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Runaway Power Bills? Here’s How To Stop Them

The energy price rise is on.

Electricity bills have hit record highs around the nation, with thousands of Australians looking for ways to reduce their energy costs.

Solar energy and battery storage systems are a great choice for saving on energy costs in the long-term, but there is still more you can do. Even with solar or a home energy storage solution, there are plenty of things you can do around the home to make a big difference when it comes to your bills.

Here are five key appliances in your home that are notorious for high energy costs, and how you can reduce the impact they have on your bills.

Air Conditioning Systems

Air conditioners use a huge portion of energy in your home, and are the number one culprits when it comes to high power bills. They are often used for hours on end to cool or heat large areas of your home and, depending on the efficiency of your system, it can cost $2 per hour or more to run. Isolated, $2 per hour doesn’t look so scary, but if you run your air-con for eight hours per day every day, that’s almost $500 a month, or $1500 a quarter, spent on just your air-con alone! These hourly costs add up quickly, meaning your energy bill can quickly skyrocket in times of serious heat or cold.

Tips to save on air-conditioning costs

Our number one tip to help reduce the cost of running your air conditioner is to prepare your home for a hot day the evening before, naturally. If you’re expecting a scorcher of a day, open up the house the night before and let everything cool down using the evening breeze. In the morning, you might be able to enjoy a cooler house for a bit longer, instead of cranking the AC up as soon as you wake. Those hours add up!

Our second tip: keep the blinds down! Keep your house protected from the harsh summer sun as much as you can. It might seem like you’re creating a cave, but this is one of the best things you can do on an ultra-hot day. By keeping the blinds down, you’re reducing the chance of the outside sun heating up the air and surfaces in your home, resulting in a cooler indoor climate. This also applies in the middle of winter; lowering the blinds stops the heat from escaping, helping your air conditioner to run more efficiently.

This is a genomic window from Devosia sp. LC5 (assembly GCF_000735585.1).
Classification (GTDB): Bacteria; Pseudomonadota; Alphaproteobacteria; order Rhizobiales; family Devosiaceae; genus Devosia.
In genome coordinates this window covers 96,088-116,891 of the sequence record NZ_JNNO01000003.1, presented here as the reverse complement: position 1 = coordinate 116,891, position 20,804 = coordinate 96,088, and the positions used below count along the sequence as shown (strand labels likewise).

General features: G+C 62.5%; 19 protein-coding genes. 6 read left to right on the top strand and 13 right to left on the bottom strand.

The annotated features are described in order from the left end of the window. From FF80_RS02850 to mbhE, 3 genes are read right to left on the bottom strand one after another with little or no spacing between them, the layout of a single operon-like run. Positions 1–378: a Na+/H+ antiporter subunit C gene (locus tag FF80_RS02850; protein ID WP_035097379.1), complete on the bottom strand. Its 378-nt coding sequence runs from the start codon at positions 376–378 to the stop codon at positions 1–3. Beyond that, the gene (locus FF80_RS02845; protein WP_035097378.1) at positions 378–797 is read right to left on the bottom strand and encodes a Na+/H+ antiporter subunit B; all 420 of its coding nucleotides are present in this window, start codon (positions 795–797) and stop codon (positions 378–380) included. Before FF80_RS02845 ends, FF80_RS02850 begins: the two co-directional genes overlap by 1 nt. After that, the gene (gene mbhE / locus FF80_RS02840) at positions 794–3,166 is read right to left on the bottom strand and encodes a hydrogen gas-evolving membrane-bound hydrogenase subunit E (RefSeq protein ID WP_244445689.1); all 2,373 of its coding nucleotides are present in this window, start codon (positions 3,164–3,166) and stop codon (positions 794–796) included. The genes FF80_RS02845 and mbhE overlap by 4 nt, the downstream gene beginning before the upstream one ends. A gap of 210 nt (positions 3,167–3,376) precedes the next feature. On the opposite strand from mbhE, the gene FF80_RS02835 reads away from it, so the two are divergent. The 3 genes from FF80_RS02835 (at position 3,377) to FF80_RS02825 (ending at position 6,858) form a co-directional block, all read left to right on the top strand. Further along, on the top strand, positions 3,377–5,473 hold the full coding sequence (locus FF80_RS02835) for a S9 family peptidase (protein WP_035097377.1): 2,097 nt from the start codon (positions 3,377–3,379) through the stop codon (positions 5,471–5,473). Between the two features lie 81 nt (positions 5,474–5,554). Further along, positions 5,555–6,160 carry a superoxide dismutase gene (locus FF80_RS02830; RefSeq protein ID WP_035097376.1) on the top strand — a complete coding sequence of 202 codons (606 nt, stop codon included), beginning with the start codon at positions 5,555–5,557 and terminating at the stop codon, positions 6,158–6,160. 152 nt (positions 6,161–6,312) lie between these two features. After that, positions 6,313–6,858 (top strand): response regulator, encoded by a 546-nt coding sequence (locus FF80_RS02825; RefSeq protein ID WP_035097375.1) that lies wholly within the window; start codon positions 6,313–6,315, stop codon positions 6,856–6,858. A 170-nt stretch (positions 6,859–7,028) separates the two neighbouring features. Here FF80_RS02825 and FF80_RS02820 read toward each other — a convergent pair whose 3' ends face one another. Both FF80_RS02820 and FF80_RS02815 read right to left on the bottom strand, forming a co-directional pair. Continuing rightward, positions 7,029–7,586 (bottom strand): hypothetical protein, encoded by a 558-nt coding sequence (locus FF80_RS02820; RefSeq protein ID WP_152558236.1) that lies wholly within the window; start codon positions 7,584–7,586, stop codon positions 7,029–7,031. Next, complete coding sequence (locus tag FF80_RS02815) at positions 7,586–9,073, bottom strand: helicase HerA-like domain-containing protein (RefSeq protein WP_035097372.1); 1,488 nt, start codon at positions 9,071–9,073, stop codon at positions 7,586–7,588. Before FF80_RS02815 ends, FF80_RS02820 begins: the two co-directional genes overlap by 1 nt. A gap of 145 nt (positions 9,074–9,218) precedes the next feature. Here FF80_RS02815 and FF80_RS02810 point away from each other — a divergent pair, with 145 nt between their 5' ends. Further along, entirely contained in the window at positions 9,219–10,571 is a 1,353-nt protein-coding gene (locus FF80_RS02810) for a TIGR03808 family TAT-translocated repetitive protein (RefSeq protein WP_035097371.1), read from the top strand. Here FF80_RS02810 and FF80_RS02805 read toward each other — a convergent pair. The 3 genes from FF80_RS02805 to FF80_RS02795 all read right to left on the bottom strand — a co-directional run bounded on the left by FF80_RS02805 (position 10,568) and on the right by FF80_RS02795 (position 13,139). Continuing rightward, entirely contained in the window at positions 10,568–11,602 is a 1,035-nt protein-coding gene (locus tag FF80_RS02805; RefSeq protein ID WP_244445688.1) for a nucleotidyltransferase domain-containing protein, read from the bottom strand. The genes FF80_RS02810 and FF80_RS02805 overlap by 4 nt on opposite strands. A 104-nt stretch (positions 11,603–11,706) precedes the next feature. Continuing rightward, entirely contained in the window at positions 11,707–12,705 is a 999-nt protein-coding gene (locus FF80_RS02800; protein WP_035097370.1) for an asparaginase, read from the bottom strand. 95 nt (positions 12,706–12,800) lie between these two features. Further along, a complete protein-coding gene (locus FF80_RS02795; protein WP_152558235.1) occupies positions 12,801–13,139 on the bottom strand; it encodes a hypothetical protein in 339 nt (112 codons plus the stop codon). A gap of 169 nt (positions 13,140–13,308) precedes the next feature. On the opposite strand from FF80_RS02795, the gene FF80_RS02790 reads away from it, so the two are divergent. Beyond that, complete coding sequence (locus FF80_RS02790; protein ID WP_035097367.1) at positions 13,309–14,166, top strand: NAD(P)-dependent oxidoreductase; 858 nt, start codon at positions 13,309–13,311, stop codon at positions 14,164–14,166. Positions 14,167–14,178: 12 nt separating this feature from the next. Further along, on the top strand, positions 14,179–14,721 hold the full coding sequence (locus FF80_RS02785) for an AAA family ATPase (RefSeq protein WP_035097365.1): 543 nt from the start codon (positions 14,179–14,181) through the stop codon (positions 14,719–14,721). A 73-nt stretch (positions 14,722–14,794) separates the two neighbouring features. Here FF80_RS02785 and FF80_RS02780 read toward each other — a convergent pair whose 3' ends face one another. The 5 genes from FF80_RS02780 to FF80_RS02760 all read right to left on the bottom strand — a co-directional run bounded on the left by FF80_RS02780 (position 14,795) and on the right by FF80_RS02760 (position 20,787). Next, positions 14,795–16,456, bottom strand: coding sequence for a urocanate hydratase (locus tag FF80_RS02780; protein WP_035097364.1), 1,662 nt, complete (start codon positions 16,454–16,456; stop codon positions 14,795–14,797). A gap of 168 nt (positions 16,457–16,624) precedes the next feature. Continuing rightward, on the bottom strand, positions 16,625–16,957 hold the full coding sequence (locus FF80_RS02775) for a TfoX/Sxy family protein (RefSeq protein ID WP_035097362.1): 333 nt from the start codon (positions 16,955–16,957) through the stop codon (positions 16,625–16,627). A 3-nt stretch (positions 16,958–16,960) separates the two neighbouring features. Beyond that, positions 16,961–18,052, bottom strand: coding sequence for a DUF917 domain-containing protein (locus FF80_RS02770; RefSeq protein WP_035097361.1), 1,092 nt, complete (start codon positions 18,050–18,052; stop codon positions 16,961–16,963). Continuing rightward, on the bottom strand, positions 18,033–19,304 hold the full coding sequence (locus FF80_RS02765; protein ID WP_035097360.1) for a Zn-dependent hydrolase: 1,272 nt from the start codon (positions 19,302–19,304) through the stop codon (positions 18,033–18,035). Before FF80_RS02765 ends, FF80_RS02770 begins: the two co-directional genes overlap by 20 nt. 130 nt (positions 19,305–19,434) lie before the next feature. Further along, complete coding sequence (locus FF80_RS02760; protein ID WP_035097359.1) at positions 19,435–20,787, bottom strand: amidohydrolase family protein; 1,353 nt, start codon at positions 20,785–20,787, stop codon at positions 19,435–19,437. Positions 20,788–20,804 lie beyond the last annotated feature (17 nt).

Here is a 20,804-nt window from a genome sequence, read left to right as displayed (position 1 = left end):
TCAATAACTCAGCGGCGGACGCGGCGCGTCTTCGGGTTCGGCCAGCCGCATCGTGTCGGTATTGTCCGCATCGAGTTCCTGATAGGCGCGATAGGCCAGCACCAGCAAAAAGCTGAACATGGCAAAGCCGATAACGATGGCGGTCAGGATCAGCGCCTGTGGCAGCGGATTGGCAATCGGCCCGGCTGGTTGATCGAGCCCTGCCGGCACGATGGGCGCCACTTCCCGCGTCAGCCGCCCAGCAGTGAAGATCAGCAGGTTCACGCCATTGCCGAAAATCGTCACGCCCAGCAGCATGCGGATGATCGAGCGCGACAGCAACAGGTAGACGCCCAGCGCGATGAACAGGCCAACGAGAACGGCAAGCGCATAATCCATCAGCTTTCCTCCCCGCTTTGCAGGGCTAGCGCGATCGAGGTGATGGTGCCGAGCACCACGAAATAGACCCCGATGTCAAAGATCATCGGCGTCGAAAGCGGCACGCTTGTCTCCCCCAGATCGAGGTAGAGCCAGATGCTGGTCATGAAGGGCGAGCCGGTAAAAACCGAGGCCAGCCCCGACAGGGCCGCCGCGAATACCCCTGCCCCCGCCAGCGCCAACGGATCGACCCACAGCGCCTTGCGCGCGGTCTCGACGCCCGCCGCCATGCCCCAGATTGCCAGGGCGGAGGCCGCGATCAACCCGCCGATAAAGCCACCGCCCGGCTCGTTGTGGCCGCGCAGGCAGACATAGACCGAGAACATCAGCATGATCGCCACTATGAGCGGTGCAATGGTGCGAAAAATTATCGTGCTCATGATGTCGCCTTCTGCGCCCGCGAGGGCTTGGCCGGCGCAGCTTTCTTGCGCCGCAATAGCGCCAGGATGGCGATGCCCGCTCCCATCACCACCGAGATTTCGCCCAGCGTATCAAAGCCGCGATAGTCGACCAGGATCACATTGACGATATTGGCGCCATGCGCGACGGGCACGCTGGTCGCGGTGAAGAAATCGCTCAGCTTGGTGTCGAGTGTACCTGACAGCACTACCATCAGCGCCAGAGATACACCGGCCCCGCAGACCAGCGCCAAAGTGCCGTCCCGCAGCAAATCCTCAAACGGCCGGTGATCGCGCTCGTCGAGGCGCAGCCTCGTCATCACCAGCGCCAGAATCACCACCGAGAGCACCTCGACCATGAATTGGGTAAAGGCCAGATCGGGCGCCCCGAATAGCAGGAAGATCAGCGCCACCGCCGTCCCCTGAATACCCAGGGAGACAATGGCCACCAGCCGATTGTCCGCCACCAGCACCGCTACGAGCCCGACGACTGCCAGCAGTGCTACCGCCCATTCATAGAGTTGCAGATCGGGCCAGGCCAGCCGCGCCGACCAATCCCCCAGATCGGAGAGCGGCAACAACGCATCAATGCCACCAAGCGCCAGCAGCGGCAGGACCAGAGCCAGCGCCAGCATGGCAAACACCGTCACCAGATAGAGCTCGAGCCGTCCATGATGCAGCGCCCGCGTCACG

Tip number three: get your air-con serviced on the regular. When was the last time you had the filters cleaned? If you can’t remember, it’s a good time to give your air-con some love. Making sure your air conditioner is running as efficiently as possible reduces the time it takes to heat or cool your home in the short term and lessens your electricity bills in the long term. You can also close off unoccupied rooms and close vents where the air conditioning isn’t necessary, meaning more air is pushed to rooms that you are using.

If you have a solar energy system installed, make the most of it by using a timer switch to run your air conditioning unit during the day when free electricity is available from the panels on your roof. While you’re out, you can pre-cool your home ready for when you return. The system then won’t have to work as hard to maintain the temperature when you get home and you start using more expensive grid electricity.

Power Points and Standby Settings

Leaving an appliance on standby while you’re not using it still uses up power. Some estimates suggest that standby electricity wastage is responsible for up to 10 percent of your electricity bill. Power points that are left on can act like electricity vampires, consuming energy even when you’re not using them. If an appliance in your home has a remote control, a digital clock display, touch-screen buttons or any type of flashing button or light, it’s definitely got a standby setting. Microwaves, dishwashers, DVD players, televisions, games consoles – they’re all known culprits to sit on standby and use electricity without you realising.

Tips to save on standby electricity costs

Tip number one: the easiest way to save money on electricity through standby wastage is simply by turning off appliances at the powerpoint. This disconnects the appliance from the electricity supply in your home and ensures it cannot use energy while you’re not using it. Simple, yet very effective.

Our second tip is to look into using power boards that cut out when an appliance is on standby. If the power board detects that an appliance has moved into standby mode, it will cut off the electricity supply to that appliance. Another alternative is a master/slave power board. These power boards detect when you turn off a ‘master’ appliance, such as a television, and will then cut off power to the ‘slave’ appliances, such as a DVD player or games console.

Tip number three is to not use electricity when it’s not needed for rechargeable devices. For example, even if your laptop is completely charged, leaving it plugged in at the wall can still use electricity that you don’t need. The same applies to charging your phone, tablet and camera batteries. Watch the device closely and when it’s fully charged, unplug and turn off the cord at the powerpoint.